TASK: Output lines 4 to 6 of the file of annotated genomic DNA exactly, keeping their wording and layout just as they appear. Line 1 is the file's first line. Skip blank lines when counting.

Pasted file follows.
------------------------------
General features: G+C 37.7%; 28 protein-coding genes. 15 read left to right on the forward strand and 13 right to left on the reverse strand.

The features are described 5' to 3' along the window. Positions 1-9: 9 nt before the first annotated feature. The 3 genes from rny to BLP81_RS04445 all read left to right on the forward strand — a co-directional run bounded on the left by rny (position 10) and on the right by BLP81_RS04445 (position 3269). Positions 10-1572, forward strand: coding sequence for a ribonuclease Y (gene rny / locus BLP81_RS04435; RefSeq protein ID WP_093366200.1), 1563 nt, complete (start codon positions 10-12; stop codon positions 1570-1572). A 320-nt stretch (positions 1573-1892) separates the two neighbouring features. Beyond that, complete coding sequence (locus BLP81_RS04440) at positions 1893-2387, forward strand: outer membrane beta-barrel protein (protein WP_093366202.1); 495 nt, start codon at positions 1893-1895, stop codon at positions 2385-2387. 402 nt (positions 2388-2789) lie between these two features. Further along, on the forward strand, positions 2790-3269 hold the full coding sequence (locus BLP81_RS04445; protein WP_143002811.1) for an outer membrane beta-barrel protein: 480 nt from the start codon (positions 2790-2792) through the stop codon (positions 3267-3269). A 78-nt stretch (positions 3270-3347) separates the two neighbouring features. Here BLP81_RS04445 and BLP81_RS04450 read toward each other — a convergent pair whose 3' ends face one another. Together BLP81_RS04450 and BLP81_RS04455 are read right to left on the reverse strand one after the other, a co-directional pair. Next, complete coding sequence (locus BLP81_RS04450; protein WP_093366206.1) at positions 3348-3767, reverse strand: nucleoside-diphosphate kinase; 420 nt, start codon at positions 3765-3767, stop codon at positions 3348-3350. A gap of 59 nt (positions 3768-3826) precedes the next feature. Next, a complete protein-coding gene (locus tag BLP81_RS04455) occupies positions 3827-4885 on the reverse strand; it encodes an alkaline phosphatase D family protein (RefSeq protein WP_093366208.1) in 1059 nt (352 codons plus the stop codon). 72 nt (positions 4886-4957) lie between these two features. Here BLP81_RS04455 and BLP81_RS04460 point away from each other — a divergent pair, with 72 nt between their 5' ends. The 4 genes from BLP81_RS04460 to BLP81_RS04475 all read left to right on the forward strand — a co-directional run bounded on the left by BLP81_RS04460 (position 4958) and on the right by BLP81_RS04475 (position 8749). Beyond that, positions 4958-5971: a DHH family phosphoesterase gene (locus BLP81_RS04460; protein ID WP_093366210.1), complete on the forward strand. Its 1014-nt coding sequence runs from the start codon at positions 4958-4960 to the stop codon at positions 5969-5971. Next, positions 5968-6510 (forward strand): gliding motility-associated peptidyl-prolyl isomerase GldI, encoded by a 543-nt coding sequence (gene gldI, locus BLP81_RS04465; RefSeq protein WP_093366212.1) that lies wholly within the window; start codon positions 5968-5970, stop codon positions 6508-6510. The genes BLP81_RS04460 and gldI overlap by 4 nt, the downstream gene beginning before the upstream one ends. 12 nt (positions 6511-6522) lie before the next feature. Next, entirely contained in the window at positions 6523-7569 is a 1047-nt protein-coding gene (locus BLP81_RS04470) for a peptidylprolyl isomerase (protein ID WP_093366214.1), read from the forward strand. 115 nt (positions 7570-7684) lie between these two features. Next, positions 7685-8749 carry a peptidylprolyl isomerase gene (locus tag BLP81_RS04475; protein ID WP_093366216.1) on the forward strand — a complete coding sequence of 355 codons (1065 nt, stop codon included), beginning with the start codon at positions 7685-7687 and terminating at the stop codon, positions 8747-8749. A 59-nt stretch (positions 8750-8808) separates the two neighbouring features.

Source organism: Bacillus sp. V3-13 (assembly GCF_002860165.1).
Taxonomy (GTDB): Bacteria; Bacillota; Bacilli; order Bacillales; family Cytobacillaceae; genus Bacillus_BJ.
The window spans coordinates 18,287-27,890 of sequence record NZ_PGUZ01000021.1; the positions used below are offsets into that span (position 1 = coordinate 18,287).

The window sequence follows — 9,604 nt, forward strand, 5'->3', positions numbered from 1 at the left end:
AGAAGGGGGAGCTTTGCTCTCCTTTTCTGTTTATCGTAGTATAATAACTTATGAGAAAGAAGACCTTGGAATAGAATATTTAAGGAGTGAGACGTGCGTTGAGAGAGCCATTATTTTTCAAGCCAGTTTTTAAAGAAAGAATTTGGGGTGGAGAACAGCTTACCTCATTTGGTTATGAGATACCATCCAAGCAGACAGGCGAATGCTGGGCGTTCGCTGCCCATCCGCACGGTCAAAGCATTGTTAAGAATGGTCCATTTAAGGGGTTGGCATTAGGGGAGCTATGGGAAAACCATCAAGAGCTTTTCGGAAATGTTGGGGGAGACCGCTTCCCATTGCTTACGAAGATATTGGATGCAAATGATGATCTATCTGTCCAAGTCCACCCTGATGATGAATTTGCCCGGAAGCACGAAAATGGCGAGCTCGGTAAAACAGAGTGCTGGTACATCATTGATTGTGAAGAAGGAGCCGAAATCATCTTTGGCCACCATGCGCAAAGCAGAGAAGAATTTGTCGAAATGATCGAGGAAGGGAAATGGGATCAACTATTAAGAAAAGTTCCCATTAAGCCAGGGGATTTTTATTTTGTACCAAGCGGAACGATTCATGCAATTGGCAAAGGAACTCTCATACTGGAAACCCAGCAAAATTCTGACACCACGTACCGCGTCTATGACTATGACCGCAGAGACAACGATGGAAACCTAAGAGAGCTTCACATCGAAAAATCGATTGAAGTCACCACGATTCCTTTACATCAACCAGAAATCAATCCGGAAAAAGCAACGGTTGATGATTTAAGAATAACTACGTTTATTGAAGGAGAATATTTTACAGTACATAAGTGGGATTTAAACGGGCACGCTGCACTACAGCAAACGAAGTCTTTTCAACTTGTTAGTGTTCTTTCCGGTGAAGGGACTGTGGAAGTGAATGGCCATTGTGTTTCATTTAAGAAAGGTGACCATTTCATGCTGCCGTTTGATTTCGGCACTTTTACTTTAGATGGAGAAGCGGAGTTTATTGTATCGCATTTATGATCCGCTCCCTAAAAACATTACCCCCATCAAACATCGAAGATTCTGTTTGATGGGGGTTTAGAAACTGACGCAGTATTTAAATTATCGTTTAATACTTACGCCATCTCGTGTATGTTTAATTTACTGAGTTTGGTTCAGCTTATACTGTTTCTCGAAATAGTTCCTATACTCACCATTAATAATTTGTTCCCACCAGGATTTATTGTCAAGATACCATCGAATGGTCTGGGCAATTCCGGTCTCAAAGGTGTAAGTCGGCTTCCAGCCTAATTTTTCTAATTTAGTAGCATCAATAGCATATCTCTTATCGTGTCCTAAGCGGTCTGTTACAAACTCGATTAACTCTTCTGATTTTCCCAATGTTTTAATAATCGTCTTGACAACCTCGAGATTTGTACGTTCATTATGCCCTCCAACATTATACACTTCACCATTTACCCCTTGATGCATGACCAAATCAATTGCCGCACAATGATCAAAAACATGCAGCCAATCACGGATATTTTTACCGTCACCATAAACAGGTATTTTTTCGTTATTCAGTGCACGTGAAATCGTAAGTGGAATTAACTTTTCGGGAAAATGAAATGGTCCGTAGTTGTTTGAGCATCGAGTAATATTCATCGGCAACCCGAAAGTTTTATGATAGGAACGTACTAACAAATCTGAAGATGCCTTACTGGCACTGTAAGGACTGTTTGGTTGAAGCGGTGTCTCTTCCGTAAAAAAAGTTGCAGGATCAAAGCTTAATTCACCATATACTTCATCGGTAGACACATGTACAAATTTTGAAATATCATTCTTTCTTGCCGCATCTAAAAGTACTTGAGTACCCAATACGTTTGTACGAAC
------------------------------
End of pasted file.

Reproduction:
Taxonomy (GTDB): Bacteria; Bacillota; Bacilli; order Bacillales; family Cytobacillaceae; genus Bacillus_BJ.
The window spans coordinates 18,287-27,890 of sequence record NZ_PGUZ01000021.1; the positions used below are offsets into that span (position 1 = coordinate 18,287).

The window sequence follows — 9,604 nt, forward strand, 5'->3', positions numbered from 1 at the left end: